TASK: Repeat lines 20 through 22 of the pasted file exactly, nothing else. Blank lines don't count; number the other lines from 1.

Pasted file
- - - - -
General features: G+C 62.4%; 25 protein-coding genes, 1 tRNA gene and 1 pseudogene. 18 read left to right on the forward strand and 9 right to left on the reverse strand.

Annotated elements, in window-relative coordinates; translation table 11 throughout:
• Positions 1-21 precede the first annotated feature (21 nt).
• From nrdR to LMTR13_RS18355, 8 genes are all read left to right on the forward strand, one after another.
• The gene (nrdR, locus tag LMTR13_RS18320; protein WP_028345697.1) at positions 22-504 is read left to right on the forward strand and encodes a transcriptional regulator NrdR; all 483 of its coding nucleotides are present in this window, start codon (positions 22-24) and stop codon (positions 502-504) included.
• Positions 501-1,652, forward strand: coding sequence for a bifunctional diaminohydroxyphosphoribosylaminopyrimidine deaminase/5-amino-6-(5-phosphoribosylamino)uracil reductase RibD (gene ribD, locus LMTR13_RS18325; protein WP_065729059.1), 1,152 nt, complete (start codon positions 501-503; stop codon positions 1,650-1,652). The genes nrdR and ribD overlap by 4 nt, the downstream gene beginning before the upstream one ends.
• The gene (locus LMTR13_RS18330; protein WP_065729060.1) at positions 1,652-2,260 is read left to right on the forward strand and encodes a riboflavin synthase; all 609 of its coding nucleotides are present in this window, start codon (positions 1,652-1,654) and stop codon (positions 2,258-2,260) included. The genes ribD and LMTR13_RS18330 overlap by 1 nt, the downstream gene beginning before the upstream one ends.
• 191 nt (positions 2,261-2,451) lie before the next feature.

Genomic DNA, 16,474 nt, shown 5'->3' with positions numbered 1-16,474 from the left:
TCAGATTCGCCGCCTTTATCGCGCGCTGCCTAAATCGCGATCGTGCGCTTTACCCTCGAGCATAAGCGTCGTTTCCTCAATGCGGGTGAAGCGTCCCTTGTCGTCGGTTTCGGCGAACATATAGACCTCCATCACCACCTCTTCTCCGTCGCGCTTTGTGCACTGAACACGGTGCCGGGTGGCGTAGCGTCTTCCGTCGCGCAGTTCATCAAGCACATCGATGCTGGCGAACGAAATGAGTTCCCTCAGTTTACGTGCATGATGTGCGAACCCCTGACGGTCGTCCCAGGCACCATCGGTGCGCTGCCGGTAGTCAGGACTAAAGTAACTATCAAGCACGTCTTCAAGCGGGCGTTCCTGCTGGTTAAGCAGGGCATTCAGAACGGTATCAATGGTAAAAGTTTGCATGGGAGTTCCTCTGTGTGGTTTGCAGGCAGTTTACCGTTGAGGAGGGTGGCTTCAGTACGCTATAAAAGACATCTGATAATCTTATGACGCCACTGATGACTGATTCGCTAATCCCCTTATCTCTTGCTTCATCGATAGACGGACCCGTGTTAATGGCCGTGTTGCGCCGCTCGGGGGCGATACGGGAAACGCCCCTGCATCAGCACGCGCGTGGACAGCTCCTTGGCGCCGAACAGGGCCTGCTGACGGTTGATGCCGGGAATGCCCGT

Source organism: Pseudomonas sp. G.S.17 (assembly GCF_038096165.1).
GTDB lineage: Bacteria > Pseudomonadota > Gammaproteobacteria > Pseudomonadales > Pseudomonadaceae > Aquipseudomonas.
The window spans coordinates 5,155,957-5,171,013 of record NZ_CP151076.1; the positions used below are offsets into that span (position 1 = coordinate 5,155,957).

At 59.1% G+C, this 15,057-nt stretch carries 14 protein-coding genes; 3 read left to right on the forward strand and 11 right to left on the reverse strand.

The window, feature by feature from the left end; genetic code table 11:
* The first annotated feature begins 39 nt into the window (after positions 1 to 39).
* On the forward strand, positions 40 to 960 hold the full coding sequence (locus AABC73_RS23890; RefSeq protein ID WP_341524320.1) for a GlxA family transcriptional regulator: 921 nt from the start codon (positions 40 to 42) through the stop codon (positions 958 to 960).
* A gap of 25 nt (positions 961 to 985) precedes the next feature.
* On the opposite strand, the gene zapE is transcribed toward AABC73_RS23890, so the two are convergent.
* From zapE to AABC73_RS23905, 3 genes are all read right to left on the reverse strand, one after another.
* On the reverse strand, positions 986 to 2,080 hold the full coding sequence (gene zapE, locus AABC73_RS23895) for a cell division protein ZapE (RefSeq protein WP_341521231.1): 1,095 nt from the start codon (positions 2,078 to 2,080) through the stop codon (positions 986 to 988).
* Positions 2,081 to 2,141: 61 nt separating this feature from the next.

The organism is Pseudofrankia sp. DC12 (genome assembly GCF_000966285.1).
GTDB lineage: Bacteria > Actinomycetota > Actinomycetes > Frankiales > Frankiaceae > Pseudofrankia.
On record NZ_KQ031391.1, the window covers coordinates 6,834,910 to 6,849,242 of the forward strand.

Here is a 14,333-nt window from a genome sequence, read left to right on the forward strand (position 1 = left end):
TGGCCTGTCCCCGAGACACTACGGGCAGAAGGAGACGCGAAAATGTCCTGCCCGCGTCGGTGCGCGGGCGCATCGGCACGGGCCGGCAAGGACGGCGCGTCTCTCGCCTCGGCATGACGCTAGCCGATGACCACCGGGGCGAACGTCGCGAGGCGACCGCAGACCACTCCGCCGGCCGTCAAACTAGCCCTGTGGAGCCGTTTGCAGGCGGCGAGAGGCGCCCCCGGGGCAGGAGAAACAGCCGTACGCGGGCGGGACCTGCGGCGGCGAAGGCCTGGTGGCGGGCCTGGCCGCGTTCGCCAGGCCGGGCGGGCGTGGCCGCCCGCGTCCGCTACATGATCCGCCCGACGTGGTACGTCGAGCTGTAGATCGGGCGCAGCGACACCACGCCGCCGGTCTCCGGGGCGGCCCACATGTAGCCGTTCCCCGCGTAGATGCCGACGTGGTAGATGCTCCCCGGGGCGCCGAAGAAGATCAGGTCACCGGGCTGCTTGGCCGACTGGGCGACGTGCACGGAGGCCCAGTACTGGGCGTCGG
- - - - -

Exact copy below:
* From zapE to AABC73_RS23905, 3 genes are all read right to left on the reverse strand, one after another.
* On the reverse strand, positions 986 to 2,080 hold the full coding sequence (gene zapE, locus AABC73_RS23895) for a cell division protein ZapE (RefSeq protein WP_341521231.1): 1,095 nt from the start codon (positions 2,078 to 2,080) through the stop codon (positions 986 to 988).
* Positions 2,081 to 2,141: 61 nt separating this feature from the next.